First report of leaf spot disease of maize caused by Pantoea ananatis in Argentina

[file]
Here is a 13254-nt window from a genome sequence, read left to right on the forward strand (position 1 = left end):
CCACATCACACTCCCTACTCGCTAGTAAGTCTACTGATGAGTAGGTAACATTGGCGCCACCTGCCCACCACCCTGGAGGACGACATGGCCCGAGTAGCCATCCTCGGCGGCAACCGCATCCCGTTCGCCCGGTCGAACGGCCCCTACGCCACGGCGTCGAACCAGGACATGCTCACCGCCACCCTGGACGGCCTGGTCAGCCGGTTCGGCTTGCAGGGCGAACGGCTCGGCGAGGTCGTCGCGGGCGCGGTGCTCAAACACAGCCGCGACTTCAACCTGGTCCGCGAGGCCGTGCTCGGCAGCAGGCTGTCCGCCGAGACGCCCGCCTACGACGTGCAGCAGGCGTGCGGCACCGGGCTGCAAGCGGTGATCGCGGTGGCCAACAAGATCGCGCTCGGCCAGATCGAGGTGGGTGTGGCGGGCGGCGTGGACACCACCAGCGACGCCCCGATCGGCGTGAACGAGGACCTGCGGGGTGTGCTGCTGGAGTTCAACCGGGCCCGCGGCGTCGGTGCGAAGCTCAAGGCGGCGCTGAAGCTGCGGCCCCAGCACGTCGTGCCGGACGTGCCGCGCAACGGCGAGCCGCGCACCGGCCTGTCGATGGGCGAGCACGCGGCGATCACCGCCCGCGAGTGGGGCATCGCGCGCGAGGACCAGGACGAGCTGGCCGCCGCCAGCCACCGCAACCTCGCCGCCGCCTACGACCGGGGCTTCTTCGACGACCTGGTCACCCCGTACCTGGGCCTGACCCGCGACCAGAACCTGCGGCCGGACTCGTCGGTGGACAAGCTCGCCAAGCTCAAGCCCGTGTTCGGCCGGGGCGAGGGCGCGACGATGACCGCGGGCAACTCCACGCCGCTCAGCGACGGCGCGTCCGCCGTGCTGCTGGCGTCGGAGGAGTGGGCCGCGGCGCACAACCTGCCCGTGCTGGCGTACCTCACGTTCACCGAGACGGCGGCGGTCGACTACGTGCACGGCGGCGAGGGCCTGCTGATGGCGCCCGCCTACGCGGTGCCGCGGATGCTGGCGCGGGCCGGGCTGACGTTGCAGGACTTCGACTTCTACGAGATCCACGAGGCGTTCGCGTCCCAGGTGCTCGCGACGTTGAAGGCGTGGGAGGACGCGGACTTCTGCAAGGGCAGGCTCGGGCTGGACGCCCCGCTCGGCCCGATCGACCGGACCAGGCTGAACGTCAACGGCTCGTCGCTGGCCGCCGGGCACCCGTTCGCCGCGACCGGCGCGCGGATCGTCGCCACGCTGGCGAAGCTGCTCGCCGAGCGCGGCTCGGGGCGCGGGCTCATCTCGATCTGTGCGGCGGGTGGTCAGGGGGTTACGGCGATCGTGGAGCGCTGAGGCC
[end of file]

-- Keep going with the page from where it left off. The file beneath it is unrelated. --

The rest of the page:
From 2007 to 2008, an uncharacterized disease of maize (Zea mays L.) was observed in commercial fields of Laguna Blanca, Formosa, Argentina and from different fields of Santa Fe and Catamarca provinces of Argentina. Symptoms included light-colored necrotic streaks on leaves and tan or white irregular blotches that sometimes were surrounded by reddish purple-to-dark brown margins. Severity of symptoms varied greatly from one field to another. Abundant bacterial streaming was observed from lesions when examined at ×150. Gram-negative, facultatively anaerobic bacteria were consistently isolated from lesions. These formed light yellow-to-orange, glistening, convex colonies on yeast dextrose calcium carbonate agar incubated at 30°C. Ten isolates from ten different symptomatic plants were selected for further study. All isolates were motile, induced a hypersensitive response in tobacco plants, and were oxidase negative. Colonies developed at 37°C. Physiological and biochemical characterization with the API 20E test strips and database (bioMerieux, Buenos Aires, Argentina) showed that the strains belonged to the genus Pantoea. All strains were positive for β-galactosidase, utilized citrate and tartrate, and produced acid from d-glucose, d-mannitol, d-melibiose, l-arabinose, sucrose, meso-inositol, glycerol, d-sorbitol, and amygdalin. All were negative for arginine dihydrolase, lysine decarboxylase, ornithine decarboxylase, tryptophane deaminase, H2S production, urease, and reduction of nitrate to nitrite. Variable results were obtained for indole, gelatinase, and l-rhamnose. Their identity was confirmed by sequencing the 16S rRNA gene strain F327 (GenBank Accession No. GU068363). A BlastN search of GenBank revealed 99% nt identity with strains LMG 20103 (AF364847.1), LMG 20105 (AF364845.1), and LMG 2665 (FJ611815.1) of Pantoea ananatis. Pathogenicity was verified on Z. mays (EM 6079 HX, Dow Morgan) by injection-infiltration of bacterial suspensions at 105 CFU/ml. Controls were infiltrated with sterile distilled water. Plants were kept at 26 ± 3°C in a greenhouse. Symptoms were first detected 15 to 17 days after inoculation and then lesions expanded to resemble natural infections within 30 days. Bacteria were reisolated and the original and reisolated strains were compared by using repetitive sequence-based (rep)-PCR with ERIC primers (1) and fingerprints of the reisolated strains were identical to those of the original strains, thereby fulfilling Koch's postulates. No lesions were observed on controls. Known strains of P. stewartii from the United States (SW2, DC400, DC441, and DC283) were also tested for comparison. On the basis of sequencing data, pathogenicity, and physiological tests, the pathogen was identified as P. ananatis (4). To our knowledge, this is the first report of P. ananatis causing a disease of maize in Argentina, although a similar disease has been reported in Brazil (2) and Mexico (3).